But it's the same in lots of professions isn't it? Lots of extra work expected in your own time, self funding courses, poor pay etc. It's crap but not exclusive to teachers. The teachers at my DCs school do a great job except the headmistress

noblegiraffe Thu 25-Jul-13 21:33:46

Basing a pay rise on whether a teacher volunteers in their free time to staff after school activities would discriminate against part time teachers (like me!) who work erratic days on a two week timetable, and rarely in the afternoon. This would disproportionately hit female staff, who are more likely to be part time.

I'm paid to teach, my contract says nothing about voluntary activities (obviously) and therefore I should not be assessed on my providing, or otherwise, of them.

Bogeyface Thu 25-Jul-13 21:34:53

Its the first week of the holidays, parents everywhere hate ALL teachers right now grin

By September 1st you will be flavour of the month again.

Passmethecrisps Thu 25-Jul-13 21:35:13

I think it is the same as other professions. The problem is that everyone (pretty much) has been to school so everyone feels they have the expertise required to judge.

I see it with other professions too - GP bashing as one example.

ilovesooty Thu 25-Jul-13 21:36:01

At the end of the day it should be about excellent learning and teaching. It's measuring that which is the problem

Exactly Passmethecrisps The measuring is the problem because pupils are human beings, not machines, and performance management as proposed leaves too much scope for subjective judgement and abuse.I see nothing wrong with accountability but it's doing it fairly and consistently that's the real difficulty.

Belle15 Thu 25-Jul-13 21:36:15

I think in theory the new pay system seems to allow teachers to rewarded for excellence. In reality I think it will allow heads to abuse the pay system (which unfortunately many heads will do). Have seen money allocated for SEN children and their support spent on other things to improve the overall image of the school and this is not uncommon.
I completely agree this goes on in lots of professions but I just feel that we, as a profession lack public support on the whole more than most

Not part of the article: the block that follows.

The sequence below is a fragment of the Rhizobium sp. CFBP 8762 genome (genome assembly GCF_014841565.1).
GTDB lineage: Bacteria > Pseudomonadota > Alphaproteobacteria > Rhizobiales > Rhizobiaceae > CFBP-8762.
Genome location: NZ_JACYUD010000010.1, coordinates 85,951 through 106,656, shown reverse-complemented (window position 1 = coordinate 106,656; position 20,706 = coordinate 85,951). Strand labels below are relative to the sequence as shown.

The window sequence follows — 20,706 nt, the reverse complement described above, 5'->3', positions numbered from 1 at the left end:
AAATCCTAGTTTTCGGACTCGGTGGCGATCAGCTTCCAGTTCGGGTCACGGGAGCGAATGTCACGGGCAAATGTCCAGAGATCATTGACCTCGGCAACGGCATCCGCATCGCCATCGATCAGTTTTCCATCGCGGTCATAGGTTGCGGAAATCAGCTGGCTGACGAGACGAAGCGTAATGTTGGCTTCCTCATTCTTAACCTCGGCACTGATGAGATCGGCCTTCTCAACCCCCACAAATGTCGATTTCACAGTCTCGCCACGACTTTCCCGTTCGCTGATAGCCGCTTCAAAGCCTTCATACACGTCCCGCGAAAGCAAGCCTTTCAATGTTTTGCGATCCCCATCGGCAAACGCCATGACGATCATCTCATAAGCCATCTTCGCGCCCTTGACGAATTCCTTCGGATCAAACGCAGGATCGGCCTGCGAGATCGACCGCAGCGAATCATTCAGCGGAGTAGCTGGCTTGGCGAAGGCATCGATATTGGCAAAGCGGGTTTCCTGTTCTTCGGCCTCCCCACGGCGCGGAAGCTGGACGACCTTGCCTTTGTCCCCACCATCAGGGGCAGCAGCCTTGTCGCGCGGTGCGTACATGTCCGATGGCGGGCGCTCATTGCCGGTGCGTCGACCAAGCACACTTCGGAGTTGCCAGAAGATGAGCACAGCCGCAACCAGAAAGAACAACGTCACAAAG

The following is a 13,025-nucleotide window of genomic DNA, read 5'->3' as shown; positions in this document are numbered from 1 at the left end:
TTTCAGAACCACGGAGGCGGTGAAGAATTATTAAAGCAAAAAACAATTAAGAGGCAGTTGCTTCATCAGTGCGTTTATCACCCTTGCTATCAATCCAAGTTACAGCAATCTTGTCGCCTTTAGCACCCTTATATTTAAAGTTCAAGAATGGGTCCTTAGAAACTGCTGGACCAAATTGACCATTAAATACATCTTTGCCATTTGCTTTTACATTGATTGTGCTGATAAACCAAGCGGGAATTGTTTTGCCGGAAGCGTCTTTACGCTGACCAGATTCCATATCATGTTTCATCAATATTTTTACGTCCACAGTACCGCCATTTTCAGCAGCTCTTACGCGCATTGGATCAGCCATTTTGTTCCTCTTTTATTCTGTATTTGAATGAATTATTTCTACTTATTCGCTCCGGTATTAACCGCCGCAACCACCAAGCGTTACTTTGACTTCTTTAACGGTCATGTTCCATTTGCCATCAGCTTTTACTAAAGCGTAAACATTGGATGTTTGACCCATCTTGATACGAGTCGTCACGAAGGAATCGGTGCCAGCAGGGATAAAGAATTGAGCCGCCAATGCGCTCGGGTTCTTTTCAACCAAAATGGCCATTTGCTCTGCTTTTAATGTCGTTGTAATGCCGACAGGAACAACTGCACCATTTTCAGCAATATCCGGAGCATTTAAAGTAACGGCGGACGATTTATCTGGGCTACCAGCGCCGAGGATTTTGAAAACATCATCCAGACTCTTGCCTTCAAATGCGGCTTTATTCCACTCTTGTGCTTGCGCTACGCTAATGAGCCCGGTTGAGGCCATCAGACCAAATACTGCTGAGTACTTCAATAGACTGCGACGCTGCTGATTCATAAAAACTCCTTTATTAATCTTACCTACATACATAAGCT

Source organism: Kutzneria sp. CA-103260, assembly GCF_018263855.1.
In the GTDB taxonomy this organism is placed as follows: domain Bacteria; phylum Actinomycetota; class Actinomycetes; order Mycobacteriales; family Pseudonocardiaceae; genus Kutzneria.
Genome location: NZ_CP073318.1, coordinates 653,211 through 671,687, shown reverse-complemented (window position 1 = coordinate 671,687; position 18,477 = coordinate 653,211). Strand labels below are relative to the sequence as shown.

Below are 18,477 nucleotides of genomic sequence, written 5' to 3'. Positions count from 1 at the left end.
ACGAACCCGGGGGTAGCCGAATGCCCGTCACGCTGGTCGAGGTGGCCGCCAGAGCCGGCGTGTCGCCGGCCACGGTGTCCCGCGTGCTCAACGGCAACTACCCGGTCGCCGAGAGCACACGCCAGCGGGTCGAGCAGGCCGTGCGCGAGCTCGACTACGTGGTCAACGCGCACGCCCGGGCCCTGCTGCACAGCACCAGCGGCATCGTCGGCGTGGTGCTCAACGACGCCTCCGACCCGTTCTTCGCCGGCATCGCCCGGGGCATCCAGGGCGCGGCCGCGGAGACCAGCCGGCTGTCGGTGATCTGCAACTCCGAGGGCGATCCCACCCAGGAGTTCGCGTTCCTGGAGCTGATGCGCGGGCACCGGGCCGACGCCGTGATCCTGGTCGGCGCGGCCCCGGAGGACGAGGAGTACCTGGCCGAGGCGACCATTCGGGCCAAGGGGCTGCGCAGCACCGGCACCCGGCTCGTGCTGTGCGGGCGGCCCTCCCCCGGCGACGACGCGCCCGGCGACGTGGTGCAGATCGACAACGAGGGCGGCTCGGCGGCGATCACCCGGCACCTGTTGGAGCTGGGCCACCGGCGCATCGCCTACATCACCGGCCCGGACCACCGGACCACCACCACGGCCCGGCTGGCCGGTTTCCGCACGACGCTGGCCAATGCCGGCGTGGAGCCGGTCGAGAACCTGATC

spotscotch Thu 25-Jul-13 21:37:00

I don't actually think that teachers are any more Moany than any other profession, i just think they find themselves having to defend their job far more frequently than any other. I struggle to think of many other professions that are so slagged off and where the public perception of the job differs so wildly from the reality.

But then again, starting threads like this just perpetuates the myth that all we do is moan smile

Passmethecrisps Thu 25-Jul-13 21:37:32

Quite right bogey! Although I have taken schools pupils on expeditions lasting one month during the holidays only for one parent to congratulate me on 'blagging a free holiday'

It's the holidays. Have wine and put your feet up, OP.

"From experience I know heads will cut money where they can and if they can get you to do it for free they will. It also adds to the problem of heads promoting and paying their 'favourites' and means that if you are not 'in' with SMT you can wave goodbye to a decent wage"

That's not exclusive to teachers though... the same happens in nearly every organisation or business with weak management. The options are either to address it, accept it, or change jobs.

I don't bash teachers, my mum and several of my closest friends are teachers and I know how hard they work - but I also know that they have progressed in their careers and salaries faster than me, get far more holiday than I do, and are doing the job they trained specifically to do.

Belle15 Thu 25-Jul-13 21:38:24

Touché spotscotch!! wink

Passmethecrisps Thu 25-Jul-13 21:41:20

That's the thing mackerel and that is why I steer clear of all the "only 10 weeks until the next holiday grin " posts on Facebook. I keep my head down and be grateful.

I also don't claime to be in work for 99% of the holidays either. I lie around on my fat arse worrying about all the work I should be doing

Passmethecrisps Thu 25-Jul-13 21:42:27

Oh for heavens sake! Where did that 'e' come from on 'claim'? I swear my iPhone has a 'make you look like a fool' section.

noblegiraffe Thu 25-Jul-13 21:42:57

The poster upthread who says that teachers get loads of thanks in the form of cards and presents is clearly a primary teacher. Not much of that going on a secondary, although parents are very quick to complain.

Sometimes it feels like an endless battle against the kids, the parents, management, Ofsted and bloody Gove. (Other times it's great, but they seem to be fewer, lately).

Feenie Thu 25-Jul-13 21:46:39

AnnabelleLee Thu 25-Jul-13 21:19:

What do you teach? Please tell me its not grammar, "lol".

It's. Lol.

Feenie Thu 25-Jul-13 21:48:29

Join the discussion

Join the discussion

Registering is free, easy, and means you can join in the discussion, get discounts, win prizes and lots more.

Register now